By Aaron Galbraith and Tony Attwood
Aaron: Back in 2019 Ashley Hutchings of Fairport Convention put together the Million Dollar Bash festival to celebrate 50 years since Dylan’s performance at the Isle Of Wight. And for the event Hutchings put together a band specially for the event called Dylancentric.
In 2015 Dylan said the following about Hutchings: “Ashley Hutchings is the single most important figure in English folk rock. Before that his group Fairport Convention recorded some of the best versions of my unreleased songs. Listen to the bass playing on Percy’s Song to hear how great he is.”
Tony: It is a really interesting choice of an example of bass playing for Bob to pick. At first it seems there is nothing special on the bass, but listening to it afresh I can see what Bob was doing here.
The essence of the arrangement is the addition of new elements into the song without it ever becoming over the top – the last verse is as moving as the first despite the extra instrumentation. But what the bass does it keep developing over the theme that was introduced at the start, yet without ever going over the top. The bass in fact becomes not a bass at all but an equal instrument in the whole arrangement with endless small variations on the themes he has set out at the start.
Aaron: Perhaps thinking of this, upon hearing of the event Dylan did something unexpected and sent Hutchings an unreleased poem to read at the event. Here is a video of the performance- you can jump to 11:30 to hear the poem (or watch all the way through for covers of Lay Down Your Weary Tune & Masters Of War – further videos are on YouTube for the remainder of their set – and an album was released of the event called “Official Bootleg”)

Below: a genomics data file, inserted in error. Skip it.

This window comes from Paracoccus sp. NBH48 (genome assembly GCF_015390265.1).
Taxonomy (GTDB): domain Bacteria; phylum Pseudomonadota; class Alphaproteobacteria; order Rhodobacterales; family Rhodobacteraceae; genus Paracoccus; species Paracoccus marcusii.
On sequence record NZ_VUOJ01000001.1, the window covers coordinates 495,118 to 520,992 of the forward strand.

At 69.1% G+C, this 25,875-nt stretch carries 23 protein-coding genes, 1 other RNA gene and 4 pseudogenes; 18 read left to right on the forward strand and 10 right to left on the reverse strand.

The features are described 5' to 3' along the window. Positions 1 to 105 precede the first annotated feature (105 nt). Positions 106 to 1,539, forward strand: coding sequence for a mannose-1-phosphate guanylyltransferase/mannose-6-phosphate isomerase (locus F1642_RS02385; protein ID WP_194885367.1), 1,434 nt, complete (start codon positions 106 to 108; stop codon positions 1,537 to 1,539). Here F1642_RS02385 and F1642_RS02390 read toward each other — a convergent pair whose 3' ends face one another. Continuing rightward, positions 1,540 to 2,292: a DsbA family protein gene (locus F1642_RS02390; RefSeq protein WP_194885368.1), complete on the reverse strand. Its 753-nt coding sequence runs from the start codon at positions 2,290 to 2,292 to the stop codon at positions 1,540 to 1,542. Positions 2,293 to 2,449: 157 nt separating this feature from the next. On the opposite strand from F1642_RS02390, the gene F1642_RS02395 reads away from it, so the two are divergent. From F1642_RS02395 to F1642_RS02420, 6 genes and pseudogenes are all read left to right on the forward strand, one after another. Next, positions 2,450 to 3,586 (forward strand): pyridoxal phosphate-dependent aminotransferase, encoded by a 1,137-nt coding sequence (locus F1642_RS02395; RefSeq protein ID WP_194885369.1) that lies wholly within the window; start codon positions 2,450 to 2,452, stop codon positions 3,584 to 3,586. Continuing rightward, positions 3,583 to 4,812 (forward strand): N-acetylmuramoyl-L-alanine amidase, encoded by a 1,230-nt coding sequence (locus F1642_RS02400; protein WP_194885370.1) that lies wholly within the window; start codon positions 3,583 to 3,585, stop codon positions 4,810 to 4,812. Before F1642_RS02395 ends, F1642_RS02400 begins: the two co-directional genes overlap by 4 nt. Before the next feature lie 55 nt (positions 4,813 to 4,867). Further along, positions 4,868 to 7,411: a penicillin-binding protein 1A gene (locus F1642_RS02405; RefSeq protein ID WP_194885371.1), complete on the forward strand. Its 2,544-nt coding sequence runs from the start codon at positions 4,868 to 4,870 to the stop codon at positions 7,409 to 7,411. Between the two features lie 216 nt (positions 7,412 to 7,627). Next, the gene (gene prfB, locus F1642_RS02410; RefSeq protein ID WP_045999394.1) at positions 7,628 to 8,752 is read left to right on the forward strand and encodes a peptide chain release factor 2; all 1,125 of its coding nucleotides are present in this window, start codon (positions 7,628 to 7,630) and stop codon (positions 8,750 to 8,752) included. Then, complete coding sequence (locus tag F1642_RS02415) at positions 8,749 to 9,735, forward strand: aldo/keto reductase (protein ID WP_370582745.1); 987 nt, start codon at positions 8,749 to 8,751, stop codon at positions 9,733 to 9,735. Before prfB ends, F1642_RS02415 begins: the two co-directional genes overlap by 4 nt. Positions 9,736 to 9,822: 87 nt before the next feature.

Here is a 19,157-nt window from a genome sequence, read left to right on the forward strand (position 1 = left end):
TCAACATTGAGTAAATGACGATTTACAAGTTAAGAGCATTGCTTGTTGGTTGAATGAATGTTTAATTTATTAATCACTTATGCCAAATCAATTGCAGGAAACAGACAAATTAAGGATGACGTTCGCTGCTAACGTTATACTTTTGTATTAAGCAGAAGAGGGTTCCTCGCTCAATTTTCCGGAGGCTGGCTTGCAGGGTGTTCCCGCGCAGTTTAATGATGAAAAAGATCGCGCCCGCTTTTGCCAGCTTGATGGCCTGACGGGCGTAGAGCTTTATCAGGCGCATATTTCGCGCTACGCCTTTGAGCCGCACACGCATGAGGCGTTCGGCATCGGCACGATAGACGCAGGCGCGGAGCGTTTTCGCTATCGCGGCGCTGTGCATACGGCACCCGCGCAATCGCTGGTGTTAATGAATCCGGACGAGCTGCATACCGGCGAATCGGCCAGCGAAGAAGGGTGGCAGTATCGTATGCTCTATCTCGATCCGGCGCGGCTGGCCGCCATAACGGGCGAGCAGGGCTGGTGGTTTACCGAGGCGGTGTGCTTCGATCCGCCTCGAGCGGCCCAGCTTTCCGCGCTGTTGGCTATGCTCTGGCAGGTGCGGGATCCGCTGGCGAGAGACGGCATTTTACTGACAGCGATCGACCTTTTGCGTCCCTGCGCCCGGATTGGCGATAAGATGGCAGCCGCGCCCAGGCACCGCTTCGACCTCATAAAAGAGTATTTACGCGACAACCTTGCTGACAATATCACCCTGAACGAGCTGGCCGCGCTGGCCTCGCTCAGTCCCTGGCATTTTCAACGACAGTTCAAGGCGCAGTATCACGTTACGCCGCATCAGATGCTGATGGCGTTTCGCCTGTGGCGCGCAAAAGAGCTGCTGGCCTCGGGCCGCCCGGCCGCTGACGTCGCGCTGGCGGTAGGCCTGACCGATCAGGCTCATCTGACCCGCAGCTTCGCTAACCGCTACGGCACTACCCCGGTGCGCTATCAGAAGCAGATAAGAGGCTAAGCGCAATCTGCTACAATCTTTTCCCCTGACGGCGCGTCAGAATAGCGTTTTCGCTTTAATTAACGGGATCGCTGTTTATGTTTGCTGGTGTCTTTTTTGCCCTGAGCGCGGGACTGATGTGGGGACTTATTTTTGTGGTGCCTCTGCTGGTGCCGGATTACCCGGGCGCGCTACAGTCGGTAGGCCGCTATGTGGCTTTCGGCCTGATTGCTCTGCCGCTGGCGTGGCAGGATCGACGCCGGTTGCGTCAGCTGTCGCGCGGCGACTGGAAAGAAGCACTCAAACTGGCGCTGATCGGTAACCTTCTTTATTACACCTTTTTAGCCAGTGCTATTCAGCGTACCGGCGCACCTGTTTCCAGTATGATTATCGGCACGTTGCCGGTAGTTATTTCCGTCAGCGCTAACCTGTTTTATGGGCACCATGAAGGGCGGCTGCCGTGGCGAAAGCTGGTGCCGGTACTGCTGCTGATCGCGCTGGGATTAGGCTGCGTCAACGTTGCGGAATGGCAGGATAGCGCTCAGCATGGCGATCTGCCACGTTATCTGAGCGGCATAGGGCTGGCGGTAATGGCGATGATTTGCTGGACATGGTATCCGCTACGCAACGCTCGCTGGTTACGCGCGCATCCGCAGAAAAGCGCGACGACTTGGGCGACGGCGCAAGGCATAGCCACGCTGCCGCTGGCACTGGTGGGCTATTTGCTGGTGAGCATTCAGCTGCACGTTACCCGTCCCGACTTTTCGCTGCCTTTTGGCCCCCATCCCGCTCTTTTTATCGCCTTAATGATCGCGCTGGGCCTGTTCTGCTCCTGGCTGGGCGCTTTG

Tony: I was not aware of this video until now, so a million thanks Aaron. Although of course this piece does give me yet another opportunity to put forward what I think is the greatest cover version of a Dylan song ever, in the entire history of history. And thus of course the greatest piece of work by Ashley Hutchings.
Tony: I am sure Bob is also fully aware of the work Ashley Hutchings has done in preserving and arranging traditional English folk songs. Indeed it is hard to imagine that as late as the early 1960s there was a feeling that the English had no folk music history – that traditional folk was the preserve of the Irish and the Scots. Of course others were involved in the preservation of traditional English songs, but Ashley Hutchings has a special place in that movement.
Of course much is owed to Cecil Sharpe for preserving English folk song, but Ashley Hutchings is the only musician I can think of from the folk-pop-rock tradition who has worked so hard to expand knowledge of the English folk tradition.
If you have found this interesting you might also enjoy some of the selections in the Beautiful Obscurity series.